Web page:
Friday, February 9, 2024

Illuminated performance art sculpture coming to Second St. in Downtown San Jose

A new digital art project will be on display in Downtown San Jose 24 hours per day until June. Called Dream Club Lab, it is the first of many art lighting installations designed to fill gaps in Downtown San Jose and energize districts.

In addition to lighting there will be live video, kinetic sculptures, and robots that do a little performance between 5-11pm from Thursday to Sunday. I can't wait to see what this actually looks like.

I posted the full text from the Downtown Dimension newsletter below. This is absolutely the right directions for our arts scene and I can't wait to see more projects like this in the future!

Project to contribute to San Jose’s vibrancy and inspire onlookers

A large and never-occupied storefront space has morphed into the first of many art lighting installations intended to energize downtown San Jose’s urban cityscape.

Dream Club Lab, a collaboration by installation artists Elaine Buckholtz and Ian Winters, is commissioned by the San Jose Downtown Association (SJDA) and San Jose Downtown Property Owners to support their vision of a vibrant downtown for everyone. The artists turned the empty 9,000-square-foot space at 72 S. Second St. into a light and video installation with roving robots that roam the space with live video, feeds and kinetic sculptures.

Unveiled this evening, Dream Club Lab can be viewed 24 hours daily through June. Special video and performative robot activations will take place from 5 to 11 p.m. each Thursday through Sunday.  

SJDA is heeding its long-term objective to improve the quality of life of residents and visitors. One strategy is to follow the guidelines of the property owners’ multi-year Comprehensive Downtown Lighting Plan, which calls for more activations that support downtown’s night-time economy.

“We believe that by increasing foot traffic in our district, we can create more opportunities for our members to connect with potential customers, clients and collaborators,” said Alex Stettinski, CEO of the Downtown Association. “One avenue to increase foot traffic is to improve the spaces between already lit businesses, which is the bread and butter of street life programming.”

The lighting projects are receiving additional funding from the Knight FoundationAdobePacific Gas & Electric Co. and the Office of San Jose Mayor Matt Mahan. “Turning the lights on” is one of Mahan’s mantras for the city.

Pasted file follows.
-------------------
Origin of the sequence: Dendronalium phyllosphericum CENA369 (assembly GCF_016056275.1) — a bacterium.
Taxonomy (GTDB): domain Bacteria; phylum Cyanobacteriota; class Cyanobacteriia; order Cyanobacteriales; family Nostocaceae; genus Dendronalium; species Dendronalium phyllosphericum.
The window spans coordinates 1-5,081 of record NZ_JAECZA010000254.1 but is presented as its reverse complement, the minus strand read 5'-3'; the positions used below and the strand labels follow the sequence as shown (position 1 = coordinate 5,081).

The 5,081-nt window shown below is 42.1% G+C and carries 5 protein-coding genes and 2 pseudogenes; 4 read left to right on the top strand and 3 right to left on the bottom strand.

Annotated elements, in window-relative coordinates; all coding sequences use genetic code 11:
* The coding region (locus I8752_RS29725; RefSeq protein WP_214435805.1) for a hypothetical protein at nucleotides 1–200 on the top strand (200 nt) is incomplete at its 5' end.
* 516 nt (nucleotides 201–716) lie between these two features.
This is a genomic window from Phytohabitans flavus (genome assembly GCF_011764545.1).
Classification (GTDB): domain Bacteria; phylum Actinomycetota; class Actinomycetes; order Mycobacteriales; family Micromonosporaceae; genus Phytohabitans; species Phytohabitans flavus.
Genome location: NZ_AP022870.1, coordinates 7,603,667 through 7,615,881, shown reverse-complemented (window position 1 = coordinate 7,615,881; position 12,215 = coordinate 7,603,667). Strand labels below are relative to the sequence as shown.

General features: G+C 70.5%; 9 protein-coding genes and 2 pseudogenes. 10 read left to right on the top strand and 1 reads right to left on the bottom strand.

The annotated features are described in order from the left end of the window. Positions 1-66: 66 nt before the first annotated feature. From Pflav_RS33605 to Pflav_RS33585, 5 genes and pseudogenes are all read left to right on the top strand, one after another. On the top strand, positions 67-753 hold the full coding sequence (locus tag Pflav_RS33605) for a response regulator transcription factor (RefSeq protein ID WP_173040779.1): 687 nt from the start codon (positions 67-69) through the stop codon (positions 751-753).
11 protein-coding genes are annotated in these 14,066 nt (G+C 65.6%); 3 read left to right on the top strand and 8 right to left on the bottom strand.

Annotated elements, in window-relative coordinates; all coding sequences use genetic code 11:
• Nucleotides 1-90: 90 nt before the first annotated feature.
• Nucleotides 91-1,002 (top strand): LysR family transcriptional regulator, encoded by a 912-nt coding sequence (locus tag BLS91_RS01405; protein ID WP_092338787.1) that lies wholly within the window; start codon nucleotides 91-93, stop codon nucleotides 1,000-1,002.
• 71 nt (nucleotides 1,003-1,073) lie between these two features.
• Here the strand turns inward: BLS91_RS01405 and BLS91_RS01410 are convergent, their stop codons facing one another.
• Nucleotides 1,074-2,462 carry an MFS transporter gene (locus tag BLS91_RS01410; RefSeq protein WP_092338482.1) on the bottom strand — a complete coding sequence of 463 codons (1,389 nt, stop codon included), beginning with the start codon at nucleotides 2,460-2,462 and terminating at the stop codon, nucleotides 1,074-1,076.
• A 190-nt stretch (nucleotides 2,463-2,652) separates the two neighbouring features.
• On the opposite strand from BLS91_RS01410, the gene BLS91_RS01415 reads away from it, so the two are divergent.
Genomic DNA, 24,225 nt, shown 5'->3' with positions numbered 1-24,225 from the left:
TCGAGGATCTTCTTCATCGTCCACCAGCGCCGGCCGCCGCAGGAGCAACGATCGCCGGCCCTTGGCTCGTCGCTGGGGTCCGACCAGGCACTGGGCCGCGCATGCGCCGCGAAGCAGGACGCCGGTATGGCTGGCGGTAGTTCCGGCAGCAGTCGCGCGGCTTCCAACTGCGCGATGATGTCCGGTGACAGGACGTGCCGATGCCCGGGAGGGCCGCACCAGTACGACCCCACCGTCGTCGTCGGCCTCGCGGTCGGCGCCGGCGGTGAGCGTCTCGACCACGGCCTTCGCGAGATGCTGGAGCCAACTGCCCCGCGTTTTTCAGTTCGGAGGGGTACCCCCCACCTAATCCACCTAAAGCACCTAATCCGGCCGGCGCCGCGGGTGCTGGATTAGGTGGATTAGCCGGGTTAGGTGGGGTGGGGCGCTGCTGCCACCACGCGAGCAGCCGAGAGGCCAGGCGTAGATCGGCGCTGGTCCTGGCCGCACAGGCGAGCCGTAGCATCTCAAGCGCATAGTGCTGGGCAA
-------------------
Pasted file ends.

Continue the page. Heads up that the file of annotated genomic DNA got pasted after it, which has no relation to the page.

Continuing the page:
“In true Silicon Valley spirit, this activation takes a vacant storefront and turns it into an innovative attraction,” Mahan said. “We need more projects like this one as we work to create a safer, cleaner, cooler San Jose.”

The Mayor also noted that the addition of electricity and internet to the space for the art installation enhances future leasability.

Buckholtz and Winters drew from their experience as lighting and video designers for the stage to create a cityscape fantasy space to inspire passersby to meet, discuss, invent, test ideas, and ponder downtown’s future and path to improvement.

“Everyone will react differently and take away something different,” Winters said. 

Buckholtz and Winters, partnering as Nighthouse Studio, altered their Dream Club Lab concept to respond to the spatial considerations of the entire space. Some viewers said the art installation harkens back to the nightlife vibes of yesteryear, the artists added.

Though lights inside the space will stay on day and night, late afternoon sunlight results in a burst of motion and color reflecting off the curtains, the artists noted.

“I’ve really enjoyed getting to know San Jose,” Buckholtz said. “The city has an amazing warm spirit, and it is dynamic and down-to-earth.”

Dream Club Lab is wedged between The Improv comedy club and The Loft restaurant, across the street from San Jose Bar and Grill and Nova Nightclub. That part of South Second Street is most busy Thursday through Sunday nights. 

Dream Club Lab kicks off a series of illuminated art pieces planned by SJDA. A second installation is scheduled for later this year. The works are meant to be portable so that they can be moved to other locations.

Source: Downtown Dimension

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